Two senior Penn administrators have been asked to testify in Penn graduate Mackenzie Fierceton's lawsuit against the University.
In an ongoing personal injury lawsuit filed on Dec. 21, 2021, Fierceton — a 2021 School of Social Policy & Practice and 2020 College graduate — accused Penn of discrediting her status as a first-generation, low-income student and unjustly withholding her master’s degree after she became a Rhodes Scholar. In a move that revives an ongoing legal battle, on April 3, Fierceton filed a motion to compel depositions from defendants Interim Provost Beth Winkelstein and Office of General Counsel's Senior Vice President Wendy White; as well as former Interim President Wendell Pritchett.
A pre-trial discovery hearing has been scheduled for May 3, where lawyers representing Fierceton and the University will be present to cross-examine witnesses. The subject of the hearing is Fierceton's motion to compel, Philadelphia Discovery Court Manager Peter Divon wrote to The Daily Pennsylvanian.
In a counter-filing dated April 18, Penn opposed Fierceton's motion to compel depositions from Winkelstein, White, and Pritchett, calling the motion "without merit" and accusing Fierceton of failing to put "reasonable and good faith effort" into resolving disputes between parties. The filing indicates that the two parties were planning for Winkelstein, White, and Pritchett to deliver testimony in June.
In her initial lawsuit, Fierceton alleged that there is a connection between the University’s accusations towards her and her attempt to determine whether the 2018 death of SP2 graduate student Cameron Avant Driver was the result of limited accessibility in campus buildings. The lawsuit also called Penn's investigation of Fierceton's FGLI status a "sham" and said that the University sought to discredit her during an investigation led by the Rhodes Scholar Foundation.
A request for comment was left with University spokesperson Ron Ozio. None of the lawyers involved in the lawsuit responded to an emailed request for comment by publication.
According to court documents, the parties have conducted two depositions to date, while several depositions are in the process of being scheduled, including those of two Penn professors. Other depositions were canceled "[a]s a result of many factors and not blaming anyone,” according to the court docket. These depositions include that of Winkelstein, White, and Pritchett, which the court ordered on April 18 but then vacated on April 20. A court filing read that no “unprofessional behavior” has occurred.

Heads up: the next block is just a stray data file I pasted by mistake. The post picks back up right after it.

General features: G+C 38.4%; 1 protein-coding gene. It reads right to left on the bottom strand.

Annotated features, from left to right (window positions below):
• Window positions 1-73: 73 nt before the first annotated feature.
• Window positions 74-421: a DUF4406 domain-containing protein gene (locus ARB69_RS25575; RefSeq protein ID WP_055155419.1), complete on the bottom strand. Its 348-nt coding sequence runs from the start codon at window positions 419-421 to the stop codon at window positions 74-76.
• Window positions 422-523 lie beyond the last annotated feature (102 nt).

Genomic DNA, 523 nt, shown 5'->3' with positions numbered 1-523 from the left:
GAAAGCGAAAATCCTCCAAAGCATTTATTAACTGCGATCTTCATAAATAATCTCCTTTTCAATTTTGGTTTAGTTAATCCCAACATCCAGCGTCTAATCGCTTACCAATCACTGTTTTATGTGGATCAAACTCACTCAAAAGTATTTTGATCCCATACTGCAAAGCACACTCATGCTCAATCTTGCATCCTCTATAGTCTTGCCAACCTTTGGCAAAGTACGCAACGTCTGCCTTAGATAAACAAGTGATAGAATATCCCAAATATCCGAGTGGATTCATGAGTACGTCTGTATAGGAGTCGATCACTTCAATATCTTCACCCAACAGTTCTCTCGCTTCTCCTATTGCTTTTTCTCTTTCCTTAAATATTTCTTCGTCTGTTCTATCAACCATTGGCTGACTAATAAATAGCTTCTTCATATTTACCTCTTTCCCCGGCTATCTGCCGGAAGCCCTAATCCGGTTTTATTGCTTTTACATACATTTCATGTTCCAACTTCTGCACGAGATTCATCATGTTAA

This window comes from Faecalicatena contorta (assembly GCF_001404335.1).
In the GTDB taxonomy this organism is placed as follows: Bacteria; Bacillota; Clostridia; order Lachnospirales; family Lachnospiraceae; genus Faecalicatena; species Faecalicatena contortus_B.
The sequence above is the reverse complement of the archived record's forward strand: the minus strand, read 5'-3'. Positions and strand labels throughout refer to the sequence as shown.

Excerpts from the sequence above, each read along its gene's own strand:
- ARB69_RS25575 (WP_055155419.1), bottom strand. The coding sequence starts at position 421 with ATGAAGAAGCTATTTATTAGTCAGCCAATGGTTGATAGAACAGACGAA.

Fierceton’s story received national attention one year ago as the result of a March 2022 investigative New Yorker article detailing her experiences. While the University released its hold on her master’s degree in response to the national outcry, Fierceton told the DP on April 25 that the degree sent to her was conferred a year after she graduated. Fierceton said that the University refused to issue an accurate diploma after she reached out and added that she is still fighting to have the issue resolved.
While she said that she is unable to discuss specifics of the lawsuit, Fierceton told the DP that it has remained “steadfast” in her life.
“Law can be a pathway to change,” Fierceton said. “I filed this case because I felt like it was the only way I would be taken seriously. I’m remaining committed to the lawsuit and taking it day by day.”
Fierceton also believes that the drawn-out nature of the case is an intentional tactic to ensure her case is forgotten about by the majority of the Penn community.
“Penn has endless money, lawyers, and resources while I’m just one person,” Fierceton said. “Continuing to stall until students graduate or run out of money is both an unfortunate and effective tactic for making the problems go away quietly.”